The harmful effects of the trade war between the United States and China, and trade tensions between the United States and other major trading partners such as the European Union and Canada, are a big worry for international organizations involved with trade and investment.
International organizations were concerned the tariffs will erode progress towards the U.N.’s 17 Sustainable Development Goals for ending poverty, protecting the environment and promoting peace by 2030. Disruptions in global trading would bring an end to recovery from the 2008 global financial crisis, punishing developing countries and the world’s poorest.
5) Whistleblowers under pressure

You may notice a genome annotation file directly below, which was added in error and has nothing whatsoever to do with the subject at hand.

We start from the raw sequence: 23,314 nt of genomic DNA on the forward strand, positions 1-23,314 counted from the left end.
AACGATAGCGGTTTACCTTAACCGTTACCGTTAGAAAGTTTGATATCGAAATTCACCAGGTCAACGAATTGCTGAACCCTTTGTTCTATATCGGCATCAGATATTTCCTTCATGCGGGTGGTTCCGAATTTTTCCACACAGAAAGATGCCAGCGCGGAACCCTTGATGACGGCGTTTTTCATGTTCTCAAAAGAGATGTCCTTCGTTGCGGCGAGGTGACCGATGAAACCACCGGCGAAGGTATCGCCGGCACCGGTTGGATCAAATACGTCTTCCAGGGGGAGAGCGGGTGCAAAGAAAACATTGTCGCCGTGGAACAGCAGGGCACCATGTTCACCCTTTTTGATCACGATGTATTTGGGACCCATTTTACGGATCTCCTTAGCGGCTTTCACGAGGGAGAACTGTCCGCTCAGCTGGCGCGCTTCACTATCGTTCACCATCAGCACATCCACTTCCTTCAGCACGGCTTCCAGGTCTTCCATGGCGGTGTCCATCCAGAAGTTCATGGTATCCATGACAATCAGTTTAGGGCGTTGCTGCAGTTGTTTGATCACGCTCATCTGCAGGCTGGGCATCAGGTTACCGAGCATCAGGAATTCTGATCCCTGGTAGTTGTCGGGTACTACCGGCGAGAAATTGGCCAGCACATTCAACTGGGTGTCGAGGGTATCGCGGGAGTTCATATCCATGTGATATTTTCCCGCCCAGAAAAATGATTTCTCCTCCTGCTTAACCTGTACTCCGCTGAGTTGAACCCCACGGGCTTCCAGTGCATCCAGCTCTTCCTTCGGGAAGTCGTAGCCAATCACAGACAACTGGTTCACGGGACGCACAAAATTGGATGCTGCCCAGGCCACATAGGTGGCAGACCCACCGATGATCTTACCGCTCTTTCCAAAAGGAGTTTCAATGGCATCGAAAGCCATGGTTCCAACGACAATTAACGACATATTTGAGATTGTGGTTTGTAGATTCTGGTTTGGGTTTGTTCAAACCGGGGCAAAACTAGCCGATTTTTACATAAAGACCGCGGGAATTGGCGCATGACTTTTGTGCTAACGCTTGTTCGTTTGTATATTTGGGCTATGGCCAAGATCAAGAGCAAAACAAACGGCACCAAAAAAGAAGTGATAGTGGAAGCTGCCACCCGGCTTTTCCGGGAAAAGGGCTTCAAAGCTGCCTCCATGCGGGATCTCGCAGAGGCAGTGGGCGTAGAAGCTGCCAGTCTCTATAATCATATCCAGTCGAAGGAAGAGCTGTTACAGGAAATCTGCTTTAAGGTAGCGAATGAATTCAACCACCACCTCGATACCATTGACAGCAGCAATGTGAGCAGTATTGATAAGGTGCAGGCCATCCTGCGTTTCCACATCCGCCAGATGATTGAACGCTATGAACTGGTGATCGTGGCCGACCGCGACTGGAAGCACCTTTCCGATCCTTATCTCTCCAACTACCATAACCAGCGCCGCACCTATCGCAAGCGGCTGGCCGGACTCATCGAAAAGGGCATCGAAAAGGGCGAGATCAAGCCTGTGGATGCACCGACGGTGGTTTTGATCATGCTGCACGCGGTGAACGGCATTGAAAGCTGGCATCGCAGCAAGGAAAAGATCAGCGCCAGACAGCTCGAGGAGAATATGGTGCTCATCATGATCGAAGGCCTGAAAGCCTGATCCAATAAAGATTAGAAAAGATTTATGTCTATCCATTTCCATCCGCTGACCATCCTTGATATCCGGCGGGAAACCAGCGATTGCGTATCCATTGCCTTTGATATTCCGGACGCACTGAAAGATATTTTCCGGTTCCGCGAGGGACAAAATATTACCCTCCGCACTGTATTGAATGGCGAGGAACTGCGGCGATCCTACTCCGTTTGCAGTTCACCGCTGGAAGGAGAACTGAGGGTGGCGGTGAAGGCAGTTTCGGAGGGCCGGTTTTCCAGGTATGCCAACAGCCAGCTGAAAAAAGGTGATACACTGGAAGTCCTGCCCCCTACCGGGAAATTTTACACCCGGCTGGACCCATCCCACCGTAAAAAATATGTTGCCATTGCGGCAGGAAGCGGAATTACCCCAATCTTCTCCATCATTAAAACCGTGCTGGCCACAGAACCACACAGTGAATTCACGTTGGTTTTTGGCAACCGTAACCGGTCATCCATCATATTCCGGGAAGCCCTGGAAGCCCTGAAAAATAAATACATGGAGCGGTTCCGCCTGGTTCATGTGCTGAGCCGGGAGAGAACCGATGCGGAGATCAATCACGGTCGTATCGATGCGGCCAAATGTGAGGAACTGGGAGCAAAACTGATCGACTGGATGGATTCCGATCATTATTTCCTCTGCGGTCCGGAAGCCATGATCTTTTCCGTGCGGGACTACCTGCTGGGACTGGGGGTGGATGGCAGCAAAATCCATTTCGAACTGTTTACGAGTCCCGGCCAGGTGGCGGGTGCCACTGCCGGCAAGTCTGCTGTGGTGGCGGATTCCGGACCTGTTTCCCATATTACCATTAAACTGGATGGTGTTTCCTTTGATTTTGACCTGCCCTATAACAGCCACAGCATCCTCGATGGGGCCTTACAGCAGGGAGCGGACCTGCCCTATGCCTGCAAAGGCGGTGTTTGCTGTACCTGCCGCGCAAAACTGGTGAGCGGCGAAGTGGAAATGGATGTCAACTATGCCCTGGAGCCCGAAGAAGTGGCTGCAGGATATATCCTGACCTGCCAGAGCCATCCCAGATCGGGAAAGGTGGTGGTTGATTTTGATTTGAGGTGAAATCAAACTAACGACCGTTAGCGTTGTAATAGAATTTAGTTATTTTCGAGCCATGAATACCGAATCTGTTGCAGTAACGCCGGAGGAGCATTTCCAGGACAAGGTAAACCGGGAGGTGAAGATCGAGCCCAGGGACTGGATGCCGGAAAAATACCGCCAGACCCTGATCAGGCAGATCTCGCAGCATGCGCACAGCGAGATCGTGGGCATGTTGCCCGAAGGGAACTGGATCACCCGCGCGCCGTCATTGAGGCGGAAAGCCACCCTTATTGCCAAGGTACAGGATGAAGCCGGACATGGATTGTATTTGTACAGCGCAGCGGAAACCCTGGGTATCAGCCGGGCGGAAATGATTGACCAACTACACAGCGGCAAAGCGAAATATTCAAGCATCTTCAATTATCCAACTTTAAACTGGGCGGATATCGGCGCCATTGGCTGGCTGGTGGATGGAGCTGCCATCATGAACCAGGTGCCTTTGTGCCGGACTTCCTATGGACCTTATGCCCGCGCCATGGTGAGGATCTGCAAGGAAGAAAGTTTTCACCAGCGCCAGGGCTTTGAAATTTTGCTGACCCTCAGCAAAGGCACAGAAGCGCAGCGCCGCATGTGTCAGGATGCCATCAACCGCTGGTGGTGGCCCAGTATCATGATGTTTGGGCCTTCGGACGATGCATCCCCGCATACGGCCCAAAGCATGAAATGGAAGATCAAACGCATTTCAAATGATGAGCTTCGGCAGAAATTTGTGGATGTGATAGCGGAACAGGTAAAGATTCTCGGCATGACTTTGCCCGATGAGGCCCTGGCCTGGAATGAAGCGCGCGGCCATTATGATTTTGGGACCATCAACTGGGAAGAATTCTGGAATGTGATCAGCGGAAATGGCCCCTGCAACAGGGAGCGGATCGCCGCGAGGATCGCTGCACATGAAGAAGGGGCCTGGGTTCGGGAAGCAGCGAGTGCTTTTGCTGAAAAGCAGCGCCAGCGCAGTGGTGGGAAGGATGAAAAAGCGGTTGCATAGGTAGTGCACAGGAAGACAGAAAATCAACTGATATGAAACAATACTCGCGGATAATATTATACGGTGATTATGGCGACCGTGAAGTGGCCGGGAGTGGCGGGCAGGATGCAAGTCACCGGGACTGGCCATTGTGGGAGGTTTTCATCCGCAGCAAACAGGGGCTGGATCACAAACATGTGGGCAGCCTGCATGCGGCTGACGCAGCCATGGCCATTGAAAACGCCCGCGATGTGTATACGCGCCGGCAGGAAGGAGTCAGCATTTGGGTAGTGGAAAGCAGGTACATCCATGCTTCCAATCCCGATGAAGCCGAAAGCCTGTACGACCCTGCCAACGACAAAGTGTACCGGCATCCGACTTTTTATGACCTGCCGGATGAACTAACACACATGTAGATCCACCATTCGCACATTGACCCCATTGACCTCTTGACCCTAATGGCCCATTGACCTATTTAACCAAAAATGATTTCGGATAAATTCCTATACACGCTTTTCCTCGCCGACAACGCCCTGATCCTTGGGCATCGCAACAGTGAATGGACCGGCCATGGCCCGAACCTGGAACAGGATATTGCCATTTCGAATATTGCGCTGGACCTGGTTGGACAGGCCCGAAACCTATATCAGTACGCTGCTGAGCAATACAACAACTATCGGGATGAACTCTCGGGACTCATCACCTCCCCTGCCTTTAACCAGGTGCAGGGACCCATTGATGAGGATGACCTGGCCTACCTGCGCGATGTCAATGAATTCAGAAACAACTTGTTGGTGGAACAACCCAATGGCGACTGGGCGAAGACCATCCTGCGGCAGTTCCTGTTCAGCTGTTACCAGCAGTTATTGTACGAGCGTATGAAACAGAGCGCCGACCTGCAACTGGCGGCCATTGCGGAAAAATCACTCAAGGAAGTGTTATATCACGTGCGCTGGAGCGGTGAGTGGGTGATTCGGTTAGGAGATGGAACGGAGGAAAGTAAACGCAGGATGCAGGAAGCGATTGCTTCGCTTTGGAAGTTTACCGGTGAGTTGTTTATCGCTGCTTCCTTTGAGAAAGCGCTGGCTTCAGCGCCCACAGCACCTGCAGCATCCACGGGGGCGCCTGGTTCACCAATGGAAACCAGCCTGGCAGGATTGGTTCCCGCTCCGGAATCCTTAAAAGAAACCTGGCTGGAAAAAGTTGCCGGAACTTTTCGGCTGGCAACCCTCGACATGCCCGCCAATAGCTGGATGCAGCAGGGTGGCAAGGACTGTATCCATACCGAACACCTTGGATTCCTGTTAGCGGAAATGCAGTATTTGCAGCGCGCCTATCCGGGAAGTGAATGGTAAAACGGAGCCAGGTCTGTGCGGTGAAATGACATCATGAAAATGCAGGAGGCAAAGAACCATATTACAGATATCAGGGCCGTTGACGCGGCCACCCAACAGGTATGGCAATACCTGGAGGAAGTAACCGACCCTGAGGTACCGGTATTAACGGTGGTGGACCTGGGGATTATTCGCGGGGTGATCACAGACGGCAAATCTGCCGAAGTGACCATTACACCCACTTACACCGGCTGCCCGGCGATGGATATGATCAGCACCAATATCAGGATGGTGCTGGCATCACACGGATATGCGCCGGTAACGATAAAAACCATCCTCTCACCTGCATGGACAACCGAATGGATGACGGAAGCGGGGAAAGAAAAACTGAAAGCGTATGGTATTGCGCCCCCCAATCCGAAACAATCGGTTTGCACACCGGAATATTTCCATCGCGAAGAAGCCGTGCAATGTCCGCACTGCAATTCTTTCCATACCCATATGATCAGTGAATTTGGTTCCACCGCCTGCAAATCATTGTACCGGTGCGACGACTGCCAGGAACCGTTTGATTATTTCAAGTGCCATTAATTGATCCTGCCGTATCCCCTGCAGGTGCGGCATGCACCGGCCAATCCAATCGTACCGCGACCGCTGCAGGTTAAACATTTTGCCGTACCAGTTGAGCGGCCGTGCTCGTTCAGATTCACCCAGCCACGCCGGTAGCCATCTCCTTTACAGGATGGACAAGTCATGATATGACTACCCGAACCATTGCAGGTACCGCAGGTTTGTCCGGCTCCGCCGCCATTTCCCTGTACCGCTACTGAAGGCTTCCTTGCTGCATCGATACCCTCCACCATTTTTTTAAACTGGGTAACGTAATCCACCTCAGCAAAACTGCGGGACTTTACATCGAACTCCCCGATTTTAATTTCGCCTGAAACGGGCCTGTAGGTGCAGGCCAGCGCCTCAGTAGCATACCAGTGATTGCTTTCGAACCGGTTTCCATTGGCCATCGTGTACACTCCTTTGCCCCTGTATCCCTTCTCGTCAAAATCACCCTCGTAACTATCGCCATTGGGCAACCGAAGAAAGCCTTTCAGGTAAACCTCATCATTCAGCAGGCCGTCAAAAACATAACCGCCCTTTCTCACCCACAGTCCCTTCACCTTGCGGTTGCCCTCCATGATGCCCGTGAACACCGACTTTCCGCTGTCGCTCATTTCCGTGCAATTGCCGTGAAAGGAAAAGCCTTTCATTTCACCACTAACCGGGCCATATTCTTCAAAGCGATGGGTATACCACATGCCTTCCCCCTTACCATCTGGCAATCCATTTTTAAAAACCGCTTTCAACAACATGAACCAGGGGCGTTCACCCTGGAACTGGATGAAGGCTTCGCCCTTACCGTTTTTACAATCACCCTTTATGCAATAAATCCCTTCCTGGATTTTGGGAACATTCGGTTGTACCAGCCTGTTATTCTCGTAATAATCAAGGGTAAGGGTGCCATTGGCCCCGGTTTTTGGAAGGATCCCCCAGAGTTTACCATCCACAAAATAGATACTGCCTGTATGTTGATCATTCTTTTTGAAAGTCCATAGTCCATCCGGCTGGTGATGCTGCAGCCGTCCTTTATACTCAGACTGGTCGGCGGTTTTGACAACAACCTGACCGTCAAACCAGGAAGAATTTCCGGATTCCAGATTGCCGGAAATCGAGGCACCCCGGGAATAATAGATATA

An independent review of whistleblowing at the United Nations released this year found nearly half its global staff witnessed misconduct or wrongdoing at work in the past five years, but most of those who did were afraid to report it.
Whistleblowing and protections against retaliation are essential to accountability and integrity at international organizations.
One high-profile case at UNAIDS led to “immediate” steps in December to recover from a sexual harassment scandal. But its embattled leader Michel Sidibé planned to remain until June rather than step down immediately as Sweden, one of UNAIDS’ biggest donors, demanded.
The U.N.’s Joint Inspection Unit, or JIU, reported that 45 percent of the respondents to a survey said they had witnessed or were aware of misconduct and wrongdoing in the world body over the past five years. Among those staff who said they personally knew of some misconduct or wrongdoing, more than one-in-two — 53 percent — did not report it.